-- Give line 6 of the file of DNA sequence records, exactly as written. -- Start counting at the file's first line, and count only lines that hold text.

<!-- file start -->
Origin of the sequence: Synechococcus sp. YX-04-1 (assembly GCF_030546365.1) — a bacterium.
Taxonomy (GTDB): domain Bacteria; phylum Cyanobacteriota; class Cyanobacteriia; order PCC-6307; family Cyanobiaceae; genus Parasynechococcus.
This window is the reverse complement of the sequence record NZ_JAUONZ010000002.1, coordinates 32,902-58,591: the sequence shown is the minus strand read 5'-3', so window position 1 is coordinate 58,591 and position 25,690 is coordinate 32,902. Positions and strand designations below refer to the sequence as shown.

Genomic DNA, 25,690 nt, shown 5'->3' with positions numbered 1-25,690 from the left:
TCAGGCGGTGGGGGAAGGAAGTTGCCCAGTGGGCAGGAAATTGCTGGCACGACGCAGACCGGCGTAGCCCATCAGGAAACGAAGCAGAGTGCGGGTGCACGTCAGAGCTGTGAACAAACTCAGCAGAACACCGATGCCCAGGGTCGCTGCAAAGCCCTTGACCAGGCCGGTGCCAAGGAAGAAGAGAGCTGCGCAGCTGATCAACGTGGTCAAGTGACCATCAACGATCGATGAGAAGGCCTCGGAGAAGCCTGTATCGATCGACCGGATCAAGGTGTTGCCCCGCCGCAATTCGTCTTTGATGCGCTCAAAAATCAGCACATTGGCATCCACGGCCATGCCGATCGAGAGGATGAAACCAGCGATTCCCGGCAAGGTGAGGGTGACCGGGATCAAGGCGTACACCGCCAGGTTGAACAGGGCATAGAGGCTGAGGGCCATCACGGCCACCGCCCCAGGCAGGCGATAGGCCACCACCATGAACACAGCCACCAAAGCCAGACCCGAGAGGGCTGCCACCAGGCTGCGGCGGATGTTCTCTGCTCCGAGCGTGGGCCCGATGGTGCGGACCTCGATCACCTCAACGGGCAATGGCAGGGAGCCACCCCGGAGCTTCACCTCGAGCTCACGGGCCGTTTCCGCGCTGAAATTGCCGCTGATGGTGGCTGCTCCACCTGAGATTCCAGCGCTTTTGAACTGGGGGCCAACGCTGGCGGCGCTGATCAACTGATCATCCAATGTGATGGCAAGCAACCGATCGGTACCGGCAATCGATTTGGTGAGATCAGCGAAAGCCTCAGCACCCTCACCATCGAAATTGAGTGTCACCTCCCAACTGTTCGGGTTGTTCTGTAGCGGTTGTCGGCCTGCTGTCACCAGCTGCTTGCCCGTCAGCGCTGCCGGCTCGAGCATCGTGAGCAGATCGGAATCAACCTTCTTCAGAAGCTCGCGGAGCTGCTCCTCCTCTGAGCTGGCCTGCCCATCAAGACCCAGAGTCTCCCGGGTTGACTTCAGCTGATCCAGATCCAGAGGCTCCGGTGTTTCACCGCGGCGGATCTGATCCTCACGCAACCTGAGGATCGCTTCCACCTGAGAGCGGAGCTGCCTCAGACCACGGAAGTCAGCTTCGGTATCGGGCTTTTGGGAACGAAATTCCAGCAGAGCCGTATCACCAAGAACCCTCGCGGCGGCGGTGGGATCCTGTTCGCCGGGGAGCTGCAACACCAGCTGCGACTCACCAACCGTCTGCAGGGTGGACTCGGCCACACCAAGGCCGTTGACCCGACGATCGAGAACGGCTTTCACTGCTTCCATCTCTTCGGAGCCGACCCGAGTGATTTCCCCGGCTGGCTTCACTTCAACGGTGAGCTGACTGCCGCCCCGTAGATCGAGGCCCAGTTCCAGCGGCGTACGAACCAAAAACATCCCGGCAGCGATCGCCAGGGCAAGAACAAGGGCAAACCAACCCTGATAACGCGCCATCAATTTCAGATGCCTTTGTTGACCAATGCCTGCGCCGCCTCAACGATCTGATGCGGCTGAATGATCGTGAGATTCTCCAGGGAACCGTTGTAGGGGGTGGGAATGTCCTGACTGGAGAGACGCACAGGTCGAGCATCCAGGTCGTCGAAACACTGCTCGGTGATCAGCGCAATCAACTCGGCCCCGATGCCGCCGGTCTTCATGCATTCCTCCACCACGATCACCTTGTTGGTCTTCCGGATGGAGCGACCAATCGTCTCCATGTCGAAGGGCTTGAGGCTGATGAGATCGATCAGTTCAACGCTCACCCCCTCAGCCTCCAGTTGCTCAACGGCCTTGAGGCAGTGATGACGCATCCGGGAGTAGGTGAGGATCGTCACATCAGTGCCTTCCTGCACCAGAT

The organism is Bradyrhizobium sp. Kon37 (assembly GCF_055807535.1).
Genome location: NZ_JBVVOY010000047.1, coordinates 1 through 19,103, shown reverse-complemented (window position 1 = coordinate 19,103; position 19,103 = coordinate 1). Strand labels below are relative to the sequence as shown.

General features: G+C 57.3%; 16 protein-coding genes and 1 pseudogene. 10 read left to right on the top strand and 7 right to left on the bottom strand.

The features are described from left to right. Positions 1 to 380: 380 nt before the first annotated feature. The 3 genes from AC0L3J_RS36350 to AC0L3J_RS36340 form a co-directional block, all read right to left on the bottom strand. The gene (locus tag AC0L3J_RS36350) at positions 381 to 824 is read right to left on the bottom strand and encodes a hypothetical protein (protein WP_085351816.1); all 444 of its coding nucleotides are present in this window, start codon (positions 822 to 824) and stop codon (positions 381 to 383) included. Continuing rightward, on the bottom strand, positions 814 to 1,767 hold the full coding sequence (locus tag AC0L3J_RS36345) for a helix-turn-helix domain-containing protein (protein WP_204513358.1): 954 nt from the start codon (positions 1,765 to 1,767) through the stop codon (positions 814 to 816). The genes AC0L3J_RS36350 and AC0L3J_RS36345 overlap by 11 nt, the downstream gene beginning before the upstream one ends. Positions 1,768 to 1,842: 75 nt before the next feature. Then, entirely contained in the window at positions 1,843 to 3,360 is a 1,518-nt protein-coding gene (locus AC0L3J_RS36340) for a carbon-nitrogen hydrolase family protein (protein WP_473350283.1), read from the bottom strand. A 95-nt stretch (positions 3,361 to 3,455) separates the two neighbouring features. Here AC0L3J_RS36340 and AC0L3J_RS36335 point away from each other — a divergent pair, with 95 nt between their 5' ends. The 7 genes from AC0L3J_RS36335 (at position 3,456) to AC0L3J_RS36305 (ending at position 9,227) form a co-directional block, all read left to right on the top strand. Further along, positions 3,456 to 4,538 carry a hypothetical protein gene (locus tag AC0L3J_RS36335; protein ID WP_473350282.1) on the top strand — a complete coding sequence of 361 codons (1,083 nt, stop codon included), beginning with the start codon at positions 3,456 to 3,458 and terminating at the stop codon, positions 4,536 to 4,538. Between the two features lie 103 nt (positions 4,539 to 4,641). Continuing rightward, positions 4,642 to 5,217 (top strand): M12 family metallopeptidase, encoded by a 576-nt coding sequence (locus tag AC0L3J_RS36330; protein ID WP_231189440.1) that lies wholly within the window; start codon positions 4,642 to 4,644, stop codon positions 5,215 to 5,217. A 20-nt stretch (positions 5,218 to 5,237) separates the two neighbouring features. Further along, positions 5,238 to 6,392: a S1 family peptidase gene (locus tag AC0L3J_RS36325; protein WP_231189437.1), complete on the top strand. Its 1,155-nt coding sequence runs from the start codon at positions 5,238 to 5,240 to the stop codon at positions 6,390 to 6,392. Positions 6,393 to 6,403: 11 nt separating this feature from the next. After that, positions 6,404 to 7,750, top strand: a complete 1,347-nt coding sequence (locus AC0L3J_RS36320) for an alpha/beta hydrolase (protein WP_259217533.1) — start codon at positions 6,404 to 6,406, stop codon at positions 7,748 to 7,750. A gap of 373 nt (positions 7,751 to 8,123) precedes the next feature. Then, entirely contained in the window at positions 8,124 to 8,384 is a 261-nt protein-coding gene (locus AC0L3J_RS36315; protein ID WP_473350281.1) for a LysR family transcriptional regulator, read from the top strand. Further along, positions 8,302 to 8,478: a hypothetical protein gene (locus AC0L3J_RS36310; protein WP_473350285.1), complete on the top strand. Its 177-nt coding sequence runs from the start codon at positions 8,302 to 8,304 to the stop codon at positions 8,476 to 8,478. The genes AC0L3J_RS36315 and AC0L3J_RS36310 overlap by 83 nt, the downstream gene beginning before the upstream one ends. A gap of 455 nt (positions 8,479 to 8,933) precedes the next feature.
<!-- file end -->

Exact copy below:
The organism is Bradyrhizobium sp. Kon37 (assembly GCF_055807535.1).